Peace Corps Prep Program expands into global health

As she applies to serve with the Peace Corps in Peru, Lily Merritt, who finishes her degree program this month, is the first student to complete the requirements of a new track focused on global health in Elon University’s Peace Corps Prep Program.

An Elon senior with a career interest in public health is now applying to the Peace Corps after successfully completing a new track in the university’s Peace Corps Prep Program.

Lily Merritt, a public health studies major from Towson, Maryland, is the first student to finish a global health track introduced this fall to the prep program.

Since the program’s creation in 2013, students could only take part in environmental and agricultural tracks. When professors realized last year that courses already offered by Elon also could fulfill the requirements for a global health pathway, they formalized the track by working with Peace Corps administrators in Washington, D.C.

“We’re not reinventing the wheel. We’re just helping to make sure it’s packaged right,” said Steve Moore, a faculty member in the Department of Environmental Studies and director of Elon’s Peace Corps Prep Program. “The ethos of Elon is similar to that of the Peace Corps. It’s a natural fit.”

The federal government’s Peace Corps currently employees about 6,900 volunteers and trainees in 63 countries around the globe. Twenty-four percent of volunteers work in health, 10 percent in environment and 6 percent in agriculture.

Students taking part in the program’s global health track are required to complete a public health studies course in combination with any of several possible electives that include epidemiology, health communications, exercise physiology and more. As with the agriculture and environmental science tracks, students also must take or be placed into upper-level world language courses and complete 100 hours of volunteer service.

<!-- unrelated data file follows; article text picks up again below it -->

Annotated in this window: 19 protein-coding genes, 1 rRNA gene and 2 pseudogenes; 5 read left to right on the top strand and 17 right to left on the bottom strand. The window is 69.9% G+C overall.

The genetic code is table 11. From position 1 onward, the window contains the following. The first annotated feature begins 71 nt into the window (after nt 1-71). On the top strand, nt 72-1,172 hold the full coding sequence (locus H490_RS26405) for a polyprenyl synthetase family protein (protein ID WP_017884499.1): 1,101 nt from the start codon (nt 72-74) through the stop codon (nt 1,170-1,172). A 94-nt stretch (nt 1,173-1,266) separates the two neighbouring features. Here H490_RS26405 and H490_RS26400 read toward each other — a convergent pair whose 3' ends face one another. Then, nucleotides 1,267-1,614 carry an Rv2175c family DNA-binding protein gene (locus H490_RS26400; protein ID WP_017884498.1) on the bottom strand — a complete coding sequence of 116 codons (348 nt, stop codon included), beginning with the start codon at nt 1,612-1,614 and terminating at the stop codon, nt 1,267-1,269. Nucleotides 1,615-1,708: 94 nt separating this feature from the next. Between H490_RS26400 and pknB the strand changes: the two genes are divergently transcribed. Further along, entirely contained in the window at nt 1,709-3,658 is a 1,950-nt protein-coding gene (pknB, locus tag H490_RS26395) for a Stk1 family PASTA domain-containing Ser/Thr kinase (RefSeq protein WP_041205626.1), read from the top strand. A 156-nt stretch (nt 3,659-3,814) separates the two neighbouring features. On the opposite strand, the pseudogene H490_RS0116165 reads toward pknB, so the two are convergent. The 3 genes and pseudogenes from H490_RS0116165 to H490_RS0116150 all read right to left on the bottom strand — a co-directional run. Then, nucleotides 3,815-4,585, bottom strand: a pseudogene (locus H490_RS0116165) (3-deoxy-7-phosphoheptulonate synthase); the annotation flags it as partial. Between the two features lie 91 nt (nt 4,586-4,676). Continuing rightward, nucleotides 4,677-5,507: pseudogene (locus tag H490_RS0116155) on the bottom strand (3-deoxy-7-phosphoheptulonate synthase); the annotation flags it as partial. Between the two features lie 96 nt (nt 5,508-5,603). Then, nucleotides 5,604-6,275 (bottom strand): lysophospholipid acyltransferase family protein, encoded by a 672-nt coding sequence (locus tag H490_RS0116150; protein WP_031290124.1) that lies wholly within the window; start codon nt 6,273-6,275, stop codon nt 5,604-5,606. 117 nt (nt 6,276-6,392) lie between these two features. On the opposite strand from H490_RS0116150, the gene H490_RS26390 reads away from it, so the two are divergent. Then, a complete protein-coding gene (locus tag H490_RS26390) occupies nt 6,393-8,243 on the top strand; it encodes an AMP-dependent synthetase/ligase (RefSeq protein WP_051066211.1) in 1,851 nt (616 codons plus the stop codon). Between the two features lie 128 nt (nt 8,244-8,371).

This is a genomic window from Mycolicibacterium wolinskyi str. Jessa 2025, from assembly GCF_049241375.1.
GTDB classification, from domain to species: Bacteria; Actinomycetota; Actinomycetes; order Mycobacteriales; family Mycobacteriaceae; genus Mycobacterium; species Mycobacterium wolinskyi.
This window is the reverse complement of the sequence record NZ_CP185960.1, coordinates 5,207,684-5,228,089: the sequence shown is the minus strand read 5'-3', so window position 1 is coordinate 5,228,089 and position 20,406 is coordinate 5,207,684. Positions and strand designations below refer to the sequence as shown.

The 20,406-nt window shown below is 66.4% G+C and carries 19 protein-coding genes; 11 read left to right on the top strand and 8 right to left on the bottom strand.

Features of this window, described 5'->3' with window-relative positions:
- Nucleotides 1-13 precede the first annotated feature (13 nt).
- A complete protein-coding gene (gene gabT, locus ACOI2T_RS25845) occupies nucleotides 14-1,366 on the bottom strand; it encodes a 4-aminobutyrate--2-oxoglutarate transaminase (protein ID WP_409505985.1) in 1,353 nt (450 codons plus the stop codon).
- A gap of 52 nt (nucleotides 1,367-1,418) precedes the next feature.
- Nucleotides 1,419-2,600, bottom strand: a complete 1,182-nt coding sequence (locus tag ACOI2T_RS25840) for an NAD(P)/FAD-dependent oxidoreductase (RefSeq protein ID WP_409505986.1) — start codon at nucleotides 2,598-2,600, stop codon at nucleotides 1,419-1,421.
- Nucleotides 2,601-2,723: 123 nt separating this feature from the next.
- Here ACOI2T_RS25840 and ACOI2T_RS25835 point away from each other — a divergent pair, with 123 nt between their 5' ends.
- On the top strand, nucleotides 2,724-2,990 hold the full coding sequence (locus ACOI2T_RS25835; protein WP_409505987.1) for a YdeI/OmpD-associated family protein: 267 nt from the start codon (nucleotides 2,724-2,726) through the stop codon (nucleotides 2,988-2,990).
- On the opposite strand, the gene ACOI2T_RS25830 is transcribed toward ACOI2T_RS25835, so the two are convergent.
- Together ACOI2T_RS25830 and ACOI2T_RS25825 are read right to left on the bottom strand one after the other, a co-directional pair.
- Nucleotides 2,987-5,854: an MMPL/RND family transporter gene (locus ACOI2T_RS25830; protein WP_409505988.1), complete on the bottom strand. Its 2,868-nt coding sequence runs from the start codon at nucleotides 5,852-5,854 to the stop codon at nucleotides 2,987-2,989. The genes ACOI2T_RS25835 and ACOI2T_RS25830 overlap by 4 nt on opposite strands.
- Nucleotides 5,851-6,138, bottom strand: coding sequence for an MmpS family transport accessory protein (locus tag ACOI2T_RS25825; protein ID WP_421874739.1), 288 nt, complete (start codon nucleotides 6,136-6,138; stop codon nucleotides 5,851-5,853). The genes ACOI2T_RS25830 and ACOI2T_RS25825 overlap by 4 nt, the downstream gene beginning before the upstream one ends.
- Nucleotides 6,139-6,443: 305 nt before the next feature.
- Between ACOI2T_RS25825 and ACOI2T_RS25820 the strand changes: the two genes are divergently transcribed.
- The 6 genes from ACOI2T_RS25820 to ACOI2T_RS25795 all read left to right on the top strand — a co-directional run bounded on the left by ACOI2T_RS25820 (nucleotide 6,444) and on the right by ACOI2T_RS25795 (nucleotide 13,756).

The global health track was a joint effort by Moore, Professor Cynthia Fair and Associate Professor Caroline Ketcham, with strong support from Gabie Smith, dean of Elon College, the College of Arts and Sciences.

“The Global Health Track provides students with a broad understanding of factors that influence human health across the globe,” said Fair, Merritt’s academic advisor in the public health studies program. “Coursework includes a focus on the cultural meaning of health and illness as well as drawing attention to the role that poverty and inequity plays in health disparities across contexts.

“The track will be especially relevant to those students who wish to work in low-resource communities addressing health-related issues.”

Although participation in Peace Corps Prep doesn’t guarantee that applicants will be accepted as volunteers, the specialized curriculum and experience should make them strong candidates for service, Moore said. To date, every Elon student who has completed the prep program and applied to the Peace Corps has been offered a position.

Elon’s prep program now offers three of the six Peace Corps service areas and are fully engaged in adding several more in the years ahead, Moore said. The additions will allow expanded opportunities for students to engage in lifelong “global citizenship” ideals fostered by their Elon education.

The Peace Corps is the favored entry to a public health career for Merritt, who serves as a Global Ambassador in the Isabella Cannon Global Education Center and is a member of the Delta Delta Delta sorority. Possibly helping with dietary concerns and deficiencies, disease intervention, and maternal and infant health, among other public health efforts, does more than heal the body.

“In our society, where things seem great? It’s not like that for many people elsewhere,” she said. “Health is just so important. It impacts other areas of life, from education to economics. And in the Peace Corps, you can really see your impact and immerse yourself in a culture.”